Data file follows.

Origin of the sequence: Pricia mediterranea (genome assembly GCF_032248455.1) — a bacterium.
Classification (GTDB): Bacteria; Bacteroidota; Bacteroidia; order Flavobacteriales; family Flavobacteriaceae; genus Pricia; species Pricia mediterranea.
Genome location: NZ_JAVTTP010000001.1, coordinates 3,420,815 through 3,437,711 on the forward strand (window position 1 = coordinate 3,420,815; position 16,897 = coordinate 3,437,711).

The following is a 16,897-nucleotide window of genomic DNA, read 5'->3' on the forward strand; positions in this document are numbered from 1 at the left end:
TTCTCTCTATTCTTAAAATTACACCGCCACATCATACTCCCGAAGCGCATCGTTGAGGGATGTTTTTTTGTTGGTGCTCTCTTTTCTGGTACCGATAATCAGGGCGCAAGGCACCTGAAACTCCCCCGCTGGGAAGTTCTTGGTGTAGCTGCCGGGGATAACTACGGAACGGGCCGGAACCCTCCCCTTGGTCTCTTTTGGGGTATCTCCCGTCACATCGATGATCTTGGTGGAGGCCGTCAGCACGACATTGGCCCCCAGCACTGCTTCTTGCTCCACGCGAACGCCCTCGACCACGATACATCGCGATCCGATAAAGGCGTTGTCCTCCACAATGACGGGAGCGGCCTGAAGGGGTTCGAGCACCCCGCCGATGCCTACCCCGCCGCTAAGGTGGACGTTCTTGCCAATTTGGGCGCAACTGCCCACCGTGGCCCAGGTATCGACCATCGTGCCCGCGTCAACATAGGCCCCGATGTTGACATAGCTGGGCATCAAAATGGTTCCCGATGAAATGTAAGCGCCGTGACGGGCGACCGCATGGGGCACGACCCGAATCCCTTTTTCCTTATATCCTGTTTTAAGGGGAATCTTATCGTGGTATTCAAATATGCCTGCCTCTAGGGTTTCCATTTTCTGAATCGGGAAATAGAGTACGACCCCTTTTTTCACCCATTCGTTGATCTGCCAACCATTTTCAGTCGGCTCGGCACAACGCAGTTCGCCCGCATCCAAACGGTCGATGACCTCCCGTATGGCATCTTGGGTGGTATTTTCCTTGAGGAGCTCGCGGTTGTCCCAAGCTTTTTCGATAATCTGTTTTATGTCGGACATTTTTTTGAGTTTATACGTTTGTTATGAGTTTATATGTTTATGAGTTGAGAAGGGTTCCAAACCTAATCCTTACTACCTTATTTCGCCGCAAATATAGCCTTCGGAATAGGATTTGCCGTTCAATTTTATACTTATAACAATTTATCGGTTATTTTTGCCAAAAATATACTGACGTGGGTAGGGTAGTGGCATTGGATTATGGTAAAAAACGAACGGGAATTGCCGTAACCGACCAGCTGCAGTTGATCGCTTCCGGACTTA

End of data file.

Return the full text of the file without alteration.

Origin of the sequence: Pricia mediterranea (genome assembly GCF_032248455.1) — a bacterium.
Classification (GTDB): Bacteria; Bacteroidota; Bacteroidia; order Flavobacteriales; family Flavobacteriaceae; genus Pricia; species Pricia mediterranea.
Genome location: NZ_JAVTTP010000001.1, coordinates 3,420,815 through 3,437,711 on the forward strand (window position 1 = coordinate 3,420,815; position 16,897 = coordinate 3,437,711).

The following is a 16,897-nucleotide window of genomic DNA, read 5'->3' on the forward strand; positions in this document are numbered from 1 at the left end:
TTCTCTCTATTCTTAAAATTACACCGCCACATCATACTCCCGAAGCGCATCGTTGAGGGATGTTTTTTTGTTGGTGCTCTCTTTTCTGGTACCGATAATCAGGGCGCAAGGCACCTGAAACTCCCCCGCTGGGAAGTTCTTGGTGTAGCTGCCGGGGATAACTACGGAACGGGCCGGAACCCTCCCCTTGGTCTCTTTTGGGGTATCTCCCGTCACATCGATGATCTTGGTGGAGGCCGTCAGCACGACATTGGCCCCCAGCACTGCTTCTTGCTCCACGCGAACGCCCTCGACCACGATACATCGCGATCCGATAAAGGCGTTGTCCTCCACAATGACGGGAGCGGCCTGAAGGGGTTCGAGCACCCCGCCGATGCCTACCCCGCCGCTAAGGTGGACGTTCTTGCCAATTTGGGCGCAACTGCCCACCGTGGCCCAGGTATCGACCATCGTGCCCGCGTCAACATAGGCCCCGATGTTGACATAGCTGGGCATCAAAATGGTTCCCGATGAAATGTAAGCGCCGTGACGGGCGACCGCATGGGGCACGACCCGAATCCCTTTTTCCTTATATCCTGTTTTAAGGGGAATCTTATCGTGGTATTCAAATATGCCTGCCTCTAGGGTTTCCATTTTCTGAATCGGGAAATAGAGTACGACCCCTTTTTTCACCCATTCGTTGATCTGCCAACCATTTTCAGTCGGCTCGGCACAACGCAGTTCGCCCGCATCCAAACGGTCGATGACCTCCCGTATGGCATCTTGGGTGGTATTTTCCTTGAGGAGCTCGCGGTTGTCCCAAGCTTTTTCGATAATCTGTTTTATGTCGGACATTTTTTTGAGTTTATACGTTTGTTATGAGTTTATATGTTTATGAGTTGAGAAGGGTTCCAAACCTAATCCTTACTACCTTATTTCGCCGCAAATATAGCCTTCGGAATAGGATTTGCCGTTCAATTTTATACTTATAACAATTTATCGGTTATTTTTGCCAAAAATATACTGACGTGGGTAGGGTAGTGGCATTGGATTATGGTAAAAAACGAACGGGAATTGCCGTAACCGACCAGCTGCAGTTGATCGCTTCCGGACTTA